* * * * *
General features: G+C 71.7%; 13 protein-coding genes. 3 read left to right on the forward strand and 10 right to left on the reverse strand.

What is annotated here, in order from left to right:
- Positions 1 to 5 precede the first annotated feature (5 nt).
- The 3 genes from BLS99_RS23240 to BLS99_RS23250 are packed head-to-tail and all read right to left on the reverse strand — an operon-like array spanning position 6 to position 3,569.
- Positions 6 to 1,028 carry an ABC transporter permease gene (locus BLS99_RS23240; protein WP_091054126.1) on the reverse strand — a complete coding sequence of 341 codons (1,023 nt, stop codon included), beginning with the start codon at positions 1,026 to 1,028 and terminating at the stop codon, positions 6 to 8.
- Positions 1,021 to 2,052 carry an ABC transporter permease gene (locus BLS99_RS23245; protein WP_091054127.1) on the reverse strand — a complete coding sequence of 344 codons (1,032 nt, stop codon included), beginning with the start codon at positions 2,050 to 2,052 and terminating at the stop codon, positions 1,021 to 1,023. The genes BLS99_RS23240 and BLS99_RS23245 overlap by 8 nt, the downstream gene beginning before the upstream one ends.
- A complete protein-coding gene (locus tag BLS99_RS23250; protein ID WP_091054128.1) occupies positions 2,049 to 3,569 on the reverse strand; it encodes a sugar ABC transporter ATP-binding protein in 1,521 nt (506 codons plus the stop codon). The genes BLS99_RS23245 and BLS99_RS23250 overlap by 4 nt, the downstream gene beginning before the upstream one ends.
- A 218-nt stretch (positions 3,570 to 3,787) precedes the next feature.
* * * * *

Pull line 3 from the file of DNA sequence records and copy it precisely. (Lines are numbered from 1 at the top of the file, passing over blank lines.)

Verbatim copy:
- Positions 1 to 5 precede the first annotated feature (5 nt).